For the past 27 years, Bryan Deer has gathered with other Mohawks at the foot of the Mercier bridge to commemorate what he calls the long hot summer of 1990 – the year the Oka crisis began.
“Twenty nine years ago, I was on top of the Mercier bridge,” said Deer, who was part of the Mohawk warrior society who barricaded the bridge in support of nearby Kanesatake.
The community just had a violent confrontation with provincial police.
Fast forward to today, it seems things haven’t changed that much.
“Almost 30 years after it happened, they want to push through development again in the same location.”
(“It seems the government only listens when people start standing up,” says Bryan Deer. Photo: Tom Fennario/APTN)
That development is 60 kilometres northwest of his community – in Kanesatake Mohawk territory.
They also mark July 11 with a march that starts in the pines where the Oka crisis began.
“This today, is 29 years we’ve been marching, 29 years, and we’re still where we were. It hasn’t changed,” said Mohawk elder John Cree.
Walking at the front of the march next to Deer is his son, Jacob Kanawaienton Cree.
This year they’re making a point walking down the very road that was blocked – and into the neighbouring community of Oka.
“Little has changed,” said Jacob Cree, “you have another mayor in the village of Oka who wants to put Oka before what our rights are.”
Recently, tensions between the municipality of Oka and Kanesatake have risen.
Oka, which falls on Kanesatake’s traditional territory, has been building homes.
While Kanesatake’s land claim negotiations with Canada have been crawling along.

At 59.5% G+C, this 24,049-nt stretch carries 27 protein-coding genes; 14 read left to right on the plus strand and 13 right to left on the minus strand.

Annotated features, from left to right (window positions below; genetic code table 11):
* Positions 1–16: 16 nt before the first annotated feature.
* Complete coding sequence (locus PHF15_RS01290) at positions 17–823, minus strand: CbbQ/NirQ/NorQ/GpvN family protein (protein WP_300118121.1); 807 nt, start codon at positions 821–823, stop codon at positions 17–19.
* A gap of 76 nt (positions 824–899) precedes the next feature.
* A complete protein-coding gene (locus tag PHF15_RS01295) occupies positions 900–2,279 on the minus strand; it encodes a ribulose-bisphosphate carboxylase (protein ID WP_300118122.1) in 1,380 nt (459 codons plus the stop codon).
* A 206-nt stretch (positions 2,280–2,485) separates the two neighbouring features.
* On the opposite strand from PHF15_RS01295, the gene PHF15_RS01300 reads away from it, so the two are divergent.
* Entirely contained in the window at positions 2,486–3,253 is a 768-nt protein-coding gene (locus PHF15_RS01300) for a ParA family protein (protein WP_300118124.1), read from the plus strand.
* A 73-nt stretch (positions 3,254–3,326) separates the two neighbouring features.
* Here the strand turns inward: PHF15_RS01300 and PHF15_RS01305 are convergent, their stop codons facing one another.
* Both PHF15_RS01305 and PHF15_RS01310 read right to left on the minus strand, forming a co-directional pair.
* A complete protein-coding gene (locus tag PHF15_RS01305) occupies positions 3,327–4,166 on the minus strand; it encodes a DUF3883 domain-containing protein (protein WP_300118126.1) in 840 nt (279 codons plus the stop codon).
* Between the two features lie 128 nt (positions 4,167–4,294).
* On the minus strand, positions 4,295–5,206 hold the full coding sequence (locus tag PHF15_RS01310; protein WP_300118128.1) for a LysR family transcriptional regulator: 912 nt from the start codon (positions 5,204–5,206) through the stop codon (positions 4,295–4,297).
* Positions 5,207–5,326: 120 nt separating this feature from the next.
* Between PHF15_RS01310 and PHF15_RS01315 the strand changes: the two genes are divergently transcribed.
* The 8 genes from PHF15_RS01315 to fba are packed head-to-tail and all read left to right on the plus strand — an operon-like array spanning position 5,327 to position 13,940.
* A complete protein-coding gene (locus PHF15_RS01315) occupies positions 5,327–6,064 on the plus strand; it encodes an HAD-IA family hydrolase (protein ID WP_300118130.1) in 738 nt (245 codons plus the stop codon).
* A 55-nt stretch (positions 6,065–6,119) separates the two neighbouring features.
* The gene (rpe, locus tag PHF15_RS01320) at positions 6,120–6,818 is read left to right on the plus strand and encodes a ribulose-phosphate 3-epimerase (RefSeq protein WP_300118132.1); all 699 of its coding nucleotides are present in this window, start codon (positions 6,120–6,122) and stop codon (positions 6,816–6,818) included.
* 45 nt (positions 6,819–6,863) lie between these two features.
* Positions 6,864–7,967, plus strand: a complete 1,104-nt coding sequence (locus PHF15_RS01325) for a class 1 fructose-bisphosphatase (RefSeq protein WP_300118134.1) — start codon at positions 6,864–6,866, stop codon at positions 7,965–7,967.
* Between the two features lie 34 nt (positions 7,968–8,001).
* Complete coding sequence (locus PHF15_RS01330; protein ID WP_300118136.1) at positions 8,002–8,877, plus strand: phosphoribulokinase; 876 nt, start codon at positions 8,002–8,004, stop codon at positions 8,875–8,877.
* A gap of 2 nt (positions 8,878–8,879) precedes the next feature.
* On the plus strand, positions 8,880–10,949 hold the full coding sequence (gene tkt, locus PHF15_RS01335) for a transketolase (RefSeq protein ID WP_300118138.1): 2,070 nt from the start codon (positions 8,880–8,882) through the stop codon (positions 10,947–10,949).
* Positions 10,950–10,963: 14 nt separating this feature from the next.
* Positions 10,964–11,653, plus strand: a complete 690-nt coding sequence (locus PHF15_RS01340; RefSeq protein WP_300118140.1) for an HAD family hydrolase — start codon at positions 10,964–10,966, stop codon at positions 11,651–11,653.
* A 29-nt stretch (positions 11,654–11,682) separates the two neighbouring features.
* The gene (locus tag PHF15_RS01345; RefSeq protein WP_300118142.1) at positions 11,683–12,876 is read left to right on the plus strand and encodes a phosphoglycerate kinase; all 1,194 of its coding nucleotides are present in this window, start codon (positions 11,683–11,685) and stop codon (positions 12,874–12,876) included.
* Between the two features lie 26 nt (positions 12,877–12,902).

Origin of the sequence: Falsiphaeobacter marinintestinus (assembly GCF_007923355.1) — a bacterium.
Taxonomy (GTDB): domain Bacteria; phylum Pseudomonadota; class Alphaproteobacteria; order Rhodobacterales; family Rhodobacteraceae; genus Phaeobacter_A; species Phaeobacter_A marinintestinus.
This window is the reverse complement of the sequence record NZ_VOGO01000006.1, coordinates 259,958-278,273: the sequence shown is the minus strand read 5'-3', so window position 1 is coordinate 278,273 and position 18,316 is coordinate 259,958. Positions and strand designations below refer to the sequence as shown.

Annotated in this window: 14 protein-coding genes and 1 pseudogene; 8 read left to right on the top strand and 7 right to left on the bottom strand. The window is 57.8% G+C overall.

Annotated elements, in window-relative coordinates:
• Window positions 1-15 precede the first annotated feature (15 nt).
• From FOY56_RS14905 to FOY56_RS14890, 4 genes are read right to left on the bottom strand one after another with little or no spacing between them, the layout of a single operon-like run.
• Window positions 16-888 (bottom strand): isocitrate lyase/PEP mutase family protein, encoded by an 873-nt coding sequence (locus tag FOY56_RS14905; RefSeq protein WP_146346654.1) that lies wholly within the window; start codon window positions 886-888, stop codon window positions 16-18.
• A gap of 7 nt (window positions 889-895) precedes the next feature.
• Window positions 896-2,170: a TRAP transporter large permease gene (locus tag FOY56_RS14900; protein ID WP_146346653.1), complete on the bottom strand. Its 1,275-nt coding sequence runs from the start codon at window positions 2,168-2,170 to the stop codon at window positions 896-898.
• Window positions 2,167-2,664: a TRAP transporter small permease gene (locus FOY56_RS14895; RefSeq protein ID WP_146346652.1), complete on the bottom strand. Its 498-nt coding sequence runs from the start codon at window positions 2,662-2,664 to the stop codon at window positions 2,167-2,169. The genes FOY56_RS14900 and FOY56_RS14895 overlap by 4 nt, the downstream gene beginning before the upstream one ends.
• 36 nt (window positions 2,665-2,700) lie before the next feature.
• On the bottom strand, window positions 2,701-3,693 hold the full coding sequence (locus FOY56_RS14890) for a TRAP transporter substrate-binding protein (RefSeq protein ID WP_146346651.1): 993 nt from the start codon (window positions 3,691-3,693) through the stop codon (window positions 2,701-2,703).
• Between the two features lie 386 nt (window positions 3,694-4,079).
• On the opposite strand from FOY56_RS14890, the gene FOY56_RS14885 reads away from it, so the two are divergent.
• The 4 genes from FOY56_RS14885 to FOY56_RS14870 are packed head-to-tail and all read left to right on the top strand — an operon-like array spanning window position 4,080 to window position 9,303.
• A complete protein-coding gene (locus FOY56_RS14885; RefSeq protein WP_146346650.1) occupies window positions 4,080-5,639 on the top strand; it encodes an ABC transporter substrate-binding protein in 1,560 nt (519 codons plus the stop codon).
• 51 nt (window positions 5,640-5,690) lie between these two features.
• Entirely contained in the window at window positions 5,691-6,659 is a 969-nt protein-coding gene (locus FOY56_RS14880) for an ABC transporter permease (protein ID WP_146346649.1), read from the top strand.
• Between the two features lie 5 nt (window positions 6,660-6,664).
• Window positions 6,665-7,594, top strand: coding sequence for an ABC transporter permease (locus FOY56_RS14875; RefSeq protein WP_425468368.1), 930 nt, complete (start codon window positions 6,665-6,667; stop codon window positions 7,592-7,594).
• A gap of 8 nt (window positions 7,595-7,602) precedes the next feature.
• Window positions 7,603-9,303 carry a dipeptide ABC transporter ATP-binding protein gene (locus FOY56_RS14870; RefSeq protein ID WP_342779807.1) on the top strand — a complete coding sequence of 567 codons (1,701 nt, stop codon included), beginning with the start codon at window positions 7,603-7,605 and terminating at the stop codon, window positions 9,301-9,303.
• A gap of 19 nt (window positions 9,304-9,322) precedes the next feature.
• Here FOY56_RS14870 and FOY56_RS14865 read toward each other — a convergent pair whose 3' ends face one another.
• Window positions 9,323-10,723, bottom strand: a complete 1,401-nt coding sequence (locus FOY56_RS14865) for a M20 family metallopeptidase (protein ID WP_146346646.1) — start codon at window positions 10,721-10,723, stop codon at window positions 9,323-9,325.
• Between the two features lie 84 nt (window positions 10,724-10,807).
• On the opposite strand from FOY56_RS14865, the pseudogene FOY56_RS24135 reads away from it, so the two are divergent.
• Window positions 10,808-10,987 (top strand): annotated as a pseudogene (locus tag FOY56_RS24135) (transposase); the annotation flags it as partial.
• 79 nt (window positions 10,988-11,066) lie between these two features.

Mohawk Council of Kanesatake Grand Chief Serge Simon says in his eight years in office, he has yet to receive the an offer from Canada he can bring back to community.
“When we do have an offer, an offer that we feel the community can live with, that they would accept, but it’s not always about money.”
Cree and other Kanesatake Mohawks are critical of council, saying the negotiations with Canada lack transparency.
However Simon says a non-disclosure agreement with Canada prevents him from revealing the details of negotiations…even with community members.
But in a social media post on July 5, Pascal Quevillion, the mayor of Oka, wrote that Kanesatake has received a $128 million offer to settle the land claim.
“The number that the mayor of Oka put out there is not accurate at all,” said Simon. ”You know what, no one is trying to take anything away from the families that are there [in Oka], there’s going to be room for everyone to live in peace.”
There is some positive news for the Mohawks of Kanesatake.
Simon says council has a moratorium of understanding with a land holder in Oka who has offered to use a provision called “an ecological gift” to give back 60 hectares of land to Kanesatake.
Essentially the land holder receives a tax break while Kanesatake gets a portion of its territory back.
“It’s a nice gesture,” said Cree“but it needs to just be reminded that it’s not theirs to give, it’s ours…got to start somewhere right?”
As for Bryan Deer, he plans to keep marking the occasion every July 11.
And not just for the sake of nostalgia.
“We’re just here to remind the outside that, you know, we’re still here,” said Deer.
“It seems the government only listens when people start standing up.”